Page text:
Gender and the manumission of slaves in colonial Brazil: The prospects for freedom in Sabará, Minas Gerais, 1710–1809

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Gender and the manumission of slaves in colonial Brazil: The prospects for freedom in Sabará, Minas Gerais, 1710–1809

Slavery & Abolition: A Journal of Slave and Post-Slave Studies
Volume 18, Issue 2, 1997
pages 1-29
DOI: 10.1080/01440399708575208

Kathleen J. Higgins

On 9 December 1735 Manoel da Costa Braga declared before the notary of Sabará, Minas Gerais, his decision to free from slavery his own children, Joseph, Marianna and Maria, and to recognize them as heirs to his estate. In this declaration Manoel da Costa Braga did not, however, choose to free the children’s mother, Magdalena, who presumably remained enslaved.

Fifty-five year later, on 10 February 1790. Senhora Maria Rodrigues Pereyra freed a child named Faustino in exchange for 40 drams of gold paid to her by the father, Sebastião Angola. The records do not show whether or not Faustino’s mother was ever set free.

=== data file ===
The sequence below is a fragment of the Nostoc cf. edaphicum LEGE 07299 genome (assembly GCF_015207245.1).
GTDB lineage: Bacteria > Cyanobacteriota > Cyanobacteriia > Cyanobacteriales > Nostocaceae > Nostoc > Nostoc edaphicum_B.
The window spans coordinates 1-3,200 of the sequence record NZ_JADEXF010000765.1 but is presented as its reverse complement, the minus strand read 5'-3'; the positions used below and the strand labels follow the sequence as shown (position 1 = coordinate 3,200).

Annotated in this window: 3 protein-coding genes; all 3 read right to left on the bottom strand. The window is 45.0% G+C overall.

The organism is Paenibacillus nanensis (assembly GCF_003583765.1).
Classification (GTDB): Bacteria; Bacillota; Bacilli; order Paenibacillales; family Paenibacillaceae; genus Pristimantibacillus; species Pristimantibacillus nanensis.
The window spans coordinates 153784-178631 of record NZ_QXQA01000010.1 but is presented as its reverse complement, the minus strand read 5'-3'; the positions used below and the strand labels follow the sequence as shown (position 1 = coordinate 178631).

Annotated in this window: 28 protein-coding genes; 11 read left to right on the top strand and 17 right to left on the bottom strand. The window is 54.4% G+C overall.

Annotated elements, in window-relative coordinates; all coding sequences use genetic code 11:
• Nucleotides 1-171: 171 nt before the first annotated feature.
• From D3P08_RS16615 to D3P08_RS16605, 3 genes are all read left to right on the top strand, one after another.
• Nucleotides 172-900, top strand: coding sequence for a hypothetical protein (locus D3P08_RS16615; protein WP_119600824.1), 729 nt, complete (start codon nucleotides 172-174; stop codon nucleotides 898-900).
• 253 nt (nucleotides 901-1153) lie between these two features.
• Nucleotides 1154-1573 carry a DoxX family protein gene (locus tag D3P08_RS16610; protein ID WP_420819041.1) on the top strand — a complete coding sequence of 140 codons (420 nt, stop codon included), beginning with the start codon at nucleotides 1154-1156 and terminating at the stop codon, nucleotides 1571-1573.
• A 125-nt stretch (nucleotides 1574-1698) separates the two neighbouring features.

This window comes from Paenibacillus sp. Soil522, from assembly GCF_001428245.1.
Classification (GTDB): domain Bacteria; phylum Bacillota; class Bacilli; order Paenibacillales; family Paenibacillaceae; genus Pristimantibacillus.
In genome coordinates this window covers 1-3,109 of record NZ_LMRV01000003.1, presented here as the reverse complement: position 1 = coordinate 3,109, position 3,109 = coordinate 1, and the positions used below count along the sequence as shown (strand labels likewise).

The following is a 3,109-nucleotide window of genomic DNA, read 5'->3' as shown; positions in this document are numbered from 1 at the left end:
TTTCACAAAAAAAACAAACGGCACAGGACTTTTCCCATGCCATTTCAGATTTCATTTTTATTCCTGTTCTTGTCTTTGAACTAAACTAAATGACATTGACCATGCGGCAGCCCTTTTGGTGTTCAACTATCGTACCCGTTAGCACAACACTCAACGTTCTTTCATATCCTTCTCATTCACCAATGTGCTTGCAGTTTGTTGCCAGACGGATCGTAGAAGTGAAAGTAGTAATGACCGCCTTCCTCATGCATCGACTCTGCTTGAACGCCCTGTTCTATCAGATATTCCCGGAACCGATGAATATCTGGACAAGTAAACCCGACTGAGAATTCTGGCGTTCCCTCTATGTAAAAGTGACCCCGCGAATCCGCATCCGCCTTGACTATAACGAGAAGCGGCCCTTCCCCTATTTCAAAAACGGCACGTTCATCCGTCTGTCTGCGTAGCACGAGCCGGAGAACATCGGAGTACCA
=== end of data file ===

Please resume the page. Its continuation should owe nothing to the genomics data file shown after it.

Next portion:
These two manumissions, each typical of the time in which they were granted, reflect the transformation of Minas Gerais by its renowned eighteenth-century gold rush. Manoel da Costa Braga owned slaves in the first half of the eighteenth century when gold production was booming, slave prices were extraordinarily high, and the colonizers or Sabará were largely white men rarely accompanied by while women. In contrast, by the time Maria Rodrigues Pereyra owned slaves in Minas Gerais, the gold rush was long over and the importance of gold production to the overall economy had diminished significantly. The populations of both slave and free in Sabará were, nonetheless, much larger in Maria Rodrigues Pereyra’s day, and although white women were still outnumbered by white men, women slaveholders were by no means a novelty. Furthermore, by the end of the eighteenth century whites had long since ceased to be in the majority within the free population. In this slave society, manumission decisions had ultimately led to a population of free people (and slaveholders) that was both racially mixed and racially diverse (see Table 1).

Both the decline of gold mining and changes within the slaveholding population had a major impact on the manumission of slaves. Through a…

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